In this post credit crunch world of sub terrain low interest and annuity rates so low a limbo dancer would smart, the growth of buy to let since 2009 has been phenomenal. So much so, there has been an evolution in purchase of property in the UK from that of just buying the roof over one’s head to that of a buy to let investment where it is seen as a standalone financial asset to fund current and future (ie pensions) investment. So recently, a few days before the release of latest Land Registry data of property transactions, quite a few market commenters were anticipating a huge increase in the number of properties sold in January as the 1st of April 2016 stamp duty deadline got closer.

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Looking at the most recent set of data from The Land Registry, it seems there has been a rise in the number of completed property sales in the Sheffield City Council area. Year on year, completed property sales in January (the latest set of data released) rose by 6.63% to 450 compared with 422 in January 2015. Nationally, the number of completed house sales fell by 5% in January 2016 compared with January 2015. Some might say this bucks the trend that there was a rush by landlords to buy ‘buy to let’ property ahead of the 1st April 2016 deadline …

But looking even closer to home, in the S3 postcode in January 2016, 10 properties changed hands, whilst 16 properties did so in January 2015. It’s even more interesting when you look at the average price paid, in January 2016, it was £116,112 yet in January 2015, the average price paid was £124,125.

Is the buy to let dream over for Sheffield landlords?

.. but as ever my Sheffield Property Blog readers, the devil is in the detail. The 3% stamp duty surcharge for buy to let landlords was announced in the Autumn Statement on the 25th November 2015. Anyone who has bought a property knows from their offer being accepted to receiving the keys and monies paid is a long drawn out affair, taking on average 8 to 12 weeks, as the Land Registry only get notified upon completion of the sale. We also need to factor in that Solicitors seem to have the last two weeks of December off anyway.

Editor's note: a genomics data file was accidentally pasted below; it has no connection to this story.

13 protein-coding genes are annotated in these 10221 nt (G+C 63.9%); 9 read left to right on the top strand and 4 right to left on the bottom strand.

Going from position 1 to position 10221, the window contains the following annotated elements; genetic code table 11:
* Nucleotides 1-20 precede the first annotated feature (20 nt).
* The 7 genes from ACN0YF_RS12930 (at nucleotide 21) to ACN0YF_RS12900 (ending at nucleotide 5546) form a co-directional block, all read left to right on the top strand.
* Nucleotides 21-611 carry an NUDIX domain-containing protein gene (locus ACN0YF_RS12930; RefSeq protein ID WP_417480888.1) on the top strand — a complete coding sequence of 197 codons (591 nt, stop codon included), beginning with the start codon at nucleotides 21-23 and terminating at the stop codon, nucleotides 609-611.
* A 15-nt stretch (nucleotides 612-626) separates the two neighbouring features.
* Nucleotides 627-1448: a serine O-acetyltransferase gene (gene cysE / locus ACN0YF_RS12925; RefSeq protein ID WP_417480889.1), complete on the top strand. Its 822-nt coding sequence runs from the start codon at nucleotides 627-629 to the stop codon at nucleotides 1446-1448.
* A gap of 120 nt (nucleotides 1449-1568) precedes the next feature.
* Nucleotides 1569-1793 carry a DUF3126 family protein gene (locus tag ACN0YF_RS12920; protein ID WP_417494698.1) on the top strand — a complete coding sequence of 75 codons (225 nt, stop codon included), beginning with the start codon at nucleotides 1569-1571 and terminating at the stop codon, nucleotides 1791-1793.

So if there was a rush in the last few days of November/early December in the Sheffield property market, we would only see the results of that in the February figures (released in June) and more probably March’s (released in July).

So why all the doom and gloom? Simple .. bad news sells newspapers and gets the headlines. Let’s be honest, the headline to this article is designed to be eye catching. However, when we look at both the bigger and smaller picture; nationally, property values dropped (month on month) by 0.5%; in the Yorkshire and Humber region they dropped 2.6%, whilst in Sheffield they dropped by 0.5%. The year on year figures tell a completely different story to that.

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It just goes to show you should look deeper into something before making a judgment! For more thought provoking commentary on the Sheffield property market – please visit the Sheffield Property Blog, https://sheffieldpropertyblog.com